Defnyddiwr:Lo Ximiendo/Eglwys Duw Hollalluog

Oddi ar Wicipedia

Yr Eglwys Duw Hollalluog (Tsieineeg wedi symleiddio: 全能神教会; Tsieineeg traddodiadol: 全能神教會; pinyin: Quánnéng Shén Jiàohuì), also known as Eastern Lightning (Tsieineeg wedi symleiddio: 东方闪电; Tsieineeg traddodiadol: 東方閃電; pinyin: Dōngfāng Shǎndiàn), is a new religious movement established in China in 1991,[1] to which Chinese governmental sources attribute from three to four million members,[2] although scholars regard these figures as somewhat inflated.[3] The name "Eastern Lightning" is drawn from the New Testament, Gospel of Matthew 24:27: "For as the lightning cometh out of the east, and shineth even unto the west; so shall also the coming of the Son of man be." Its core teaching is that Jesus Christ returned to earth in their days as the incarnate Almighty God (全能神), this time not as a man but as a Chinese woman.[4] The movement is regarded by the Chinese authorities[5] as a xie jiao (邪教; a term often translated as “evil cult” but in fact used since the Ming dynasty to indicate “heterodox teachings”)[6] and accused of various crimes, including the infamous Zhaoyuan McDonald's Cult Murder.[7] Christian opponents and international media have in turn described it as a cult[8] and even as a "terrorist organization."[9] The Church denies all accusations, and there are scholars who have concluded that some accusations they have investigated so far are indeed false or exaggerated.[10]

Hanes[golygu | golygu cod]

1989 revival and the Shouters[golygu | golygu cod]

Although the movement never mentions her name nor any biographic details (while admitting she is female), and cautions that any information supplied by outside sources may be wrong,[11] several scholars believe it identifies the incarnate Almighty God with a Chinese woman, Yang Xiangbin (b. 1973; Tsieineeg: 楊向彬; pinyin: Yáng Xiàngbīn), who was born in northwestern China.[12] In 1989, during a revival of the Chinese independent churches, the person identified by the movement as Almighty God formally entered the House church movement, i.e. the Protestant churches independent from the government, and began to utter words that followers compared for authority and power to those expressed by Jesus Christ.[13] At that time, she was attending meetings of the groups founded by Witness Lee (Tsieineeg: 李常受; pinyin: Lǐ Chángshòu), known as the Local churches in the West and as The Shouters (Tsieineeg: 呼喊派; pinyin: Hūhǎn-Pài) in China,[14] as did most of her early devotees.[15] Many believers in the Chinese House Church movement believed that those words were from the Holy Spirit and started to read them in their gatherings in 1991, so that the origins of the church may be dated back to this year, although only in 1993 the person who was the source of these messages was recognized as Christ, the incarnate God, and the only one true God, and The Church of Almighty God emerged with this name.[16]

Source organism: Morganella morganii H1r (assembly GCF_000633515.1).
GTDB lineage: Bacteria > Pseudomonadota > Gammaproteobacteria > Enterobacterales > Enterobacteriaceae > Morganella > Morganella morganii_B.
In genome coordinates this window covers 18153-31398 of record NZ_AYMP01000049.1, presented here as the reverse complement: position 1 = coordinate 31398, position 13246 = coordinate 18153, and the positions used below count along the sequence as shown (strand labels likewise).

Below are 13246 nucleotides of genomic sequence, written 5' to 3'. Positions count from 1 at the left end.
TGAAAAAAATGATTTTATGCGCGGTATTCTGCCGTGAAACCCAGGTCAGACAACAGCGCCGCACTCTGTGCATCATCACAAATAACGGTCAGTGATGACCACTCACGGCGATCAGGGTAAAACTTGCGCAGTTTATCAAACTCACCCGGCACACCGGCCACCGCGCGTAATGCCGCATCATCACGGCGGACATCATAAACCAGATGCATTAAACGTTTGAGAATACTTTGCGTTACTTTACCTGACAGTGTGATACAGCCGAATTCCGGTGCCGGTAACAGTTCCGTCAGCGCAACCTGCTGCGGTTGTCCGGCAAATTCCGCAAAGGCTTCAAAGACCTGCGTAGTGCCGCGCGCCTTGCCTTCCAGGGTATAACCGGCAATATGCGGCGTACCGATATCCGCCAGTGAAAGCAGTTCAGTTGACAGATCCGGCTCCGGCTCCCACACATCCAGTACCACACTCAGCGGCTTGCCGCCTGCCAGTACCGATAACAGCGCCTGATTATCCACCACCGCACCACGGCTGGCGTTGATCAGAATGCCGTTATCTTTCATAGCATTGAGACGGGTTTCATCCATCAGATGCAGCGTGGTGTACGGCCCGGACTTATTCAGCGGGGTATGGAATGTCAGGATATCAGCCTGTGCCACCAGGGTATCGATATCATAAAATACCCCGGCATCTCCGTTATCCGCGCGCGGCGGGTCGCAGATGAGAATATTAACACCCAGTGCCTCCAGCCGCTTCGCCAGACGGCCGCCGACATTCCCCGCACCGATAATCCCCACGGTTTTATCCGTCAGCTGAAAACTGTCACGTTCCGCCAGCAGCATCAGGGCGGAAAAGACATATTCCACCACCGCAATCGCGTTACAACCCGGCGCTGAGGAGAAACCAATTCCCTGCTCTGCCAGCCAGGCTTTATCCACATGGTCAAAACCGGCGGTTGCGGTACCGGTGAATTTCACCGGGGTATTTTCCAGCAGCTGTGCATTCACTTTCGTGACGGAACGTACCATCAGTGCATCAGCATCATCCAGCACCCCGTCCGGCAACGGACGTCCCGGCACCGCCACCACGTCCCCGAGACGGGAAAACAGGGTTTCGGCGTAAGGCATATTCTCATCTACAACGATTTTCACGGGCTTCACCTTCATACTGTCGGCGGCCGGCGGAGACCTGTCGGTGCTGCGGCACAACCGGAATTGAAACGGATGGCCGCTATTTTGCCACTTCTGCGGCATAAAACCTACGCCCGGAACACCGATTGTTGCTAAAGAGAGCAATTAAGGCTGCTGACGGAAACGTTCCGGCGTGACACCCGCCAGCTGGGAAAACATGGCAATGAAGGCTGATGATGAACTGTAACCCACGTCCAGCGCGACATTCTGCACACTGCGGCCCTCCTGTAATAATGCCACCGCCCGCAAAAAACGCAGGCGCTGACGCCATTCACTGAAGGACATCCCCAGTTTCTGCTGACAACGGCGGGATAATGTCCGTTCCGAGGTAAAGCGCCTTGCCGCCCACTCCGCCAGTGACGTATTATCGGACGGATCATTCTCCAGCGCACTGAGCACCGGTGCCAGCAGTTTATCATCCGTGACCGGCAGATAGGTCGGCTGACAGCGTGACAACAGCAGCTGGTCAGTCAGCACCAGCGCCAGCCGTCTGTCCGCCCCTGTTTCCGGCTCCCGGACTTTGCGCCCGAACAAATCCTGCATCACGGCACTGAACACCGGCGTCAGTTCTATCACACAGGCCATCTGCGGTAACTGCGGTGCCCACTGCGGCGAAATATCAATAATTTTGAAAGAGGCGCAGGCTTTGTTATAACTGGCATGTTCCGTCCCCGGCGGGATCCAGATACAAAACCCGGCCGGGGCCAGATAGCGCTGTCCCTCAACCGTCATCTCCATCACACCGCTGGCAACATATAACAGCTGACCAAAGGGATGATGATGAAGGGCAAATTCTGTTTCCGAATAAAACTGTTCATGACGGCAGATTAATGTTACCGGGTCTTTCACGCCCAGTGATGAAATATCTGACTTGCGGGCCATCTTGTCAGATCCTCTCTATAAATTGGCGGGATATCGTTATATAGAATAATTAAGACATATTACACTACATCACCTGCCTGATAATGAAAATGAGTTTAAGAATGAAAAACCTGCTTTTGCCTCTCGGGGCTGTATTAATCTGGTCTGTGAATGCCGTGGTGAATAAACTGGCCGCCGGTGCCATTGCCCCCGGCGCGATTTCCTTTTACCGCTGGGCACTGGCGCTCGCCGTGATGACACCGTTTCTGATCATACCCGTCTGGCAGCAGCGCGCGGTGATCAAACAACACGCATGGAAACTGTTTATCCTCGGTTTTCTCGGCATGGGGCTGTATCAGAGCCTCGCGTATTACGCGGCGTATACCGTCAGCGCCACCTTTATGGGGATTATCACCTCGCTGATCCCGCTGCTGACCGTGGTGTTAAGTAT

Zhao Weishan[golygu | golygu cod]

Nodyn:Enw Tsieineaidd

Zhao Weishan
Administrative leader of The Church of Almighty God
Manylion personol
Ganwyd(1951-12-12)Rhagfyr 12, 1951
Acheng District, Harbin, Heilongjiang, China
Cenedligrwydd Gweriniaeth Pobl Tsieina

Among those who accepted the person and the message of Almighty God was Zhao Weishan (Tsieineeg wedi symleiddio: 赵维山; Tsieineeg traddodiadol: 趙維山; pinyin: Zhào Wéishān; born December 12, 1951), the leader of an independent branch of the Shouters.[17] While some scholars regard Zhao as the founder of the movement,[18] others believe that this is due to a bias in the Chinese sources, which would not easily accept that a large religious movement was founded by a woman, and in fact the title of "founder" of The Church of Almighty God should rather be attributed to the (female) person the movement venerates as Almighty God.[angen ffynhonnell] According to Australian scholar Emily Dunn, in 1991, the organization had more than a thousand members. After being investigated and prosecuted by a local police station, Zhao left Heilongjiang Province and continued the organization in Qingfeng County, Henan, where it continued to expand.[19] He was later recognized as the leader and the Priest of The Church of Almighty God. The church insists that it is personally led and shepherded by the person it recognizes as Almighty God, and that Zhao, "the Man used by the Holy Spirit," is the administrative leader of the movement.[20]

Ehangu a gormes[golygu | golygu cod]

The Chinese government was immediately suspicious of The Church of Almighty God because of its anti-Communist teachings,[21] and the harsh repression of the mid-1990s targeted together the Shouters and The Church of Almighty God, whose theological differences were not necessarily clear to the Chinese authorities.[22] In 2000, Zhao and Yang went to the United States, where they entered on September 6, and in 2001 they were granted political asylum. Since then, they live in and direct the movement from New York.[23] In early 2009, He Zhexun (Tsieineeg: 何哲迅; pinyin: Hé Zhéxùn), who used to be in charge of the work of the Church in Mainland China, was arrested by the Chinese authorities. On July 17, 2009, Ma Suoping (Tsieineeg: 馬鎖萍; pinyin: Mǎ Suǒpíng; female, 1969–2009), who took over He Zhexun’s role, was also arrested by the Chinese police and died while in custody.[24]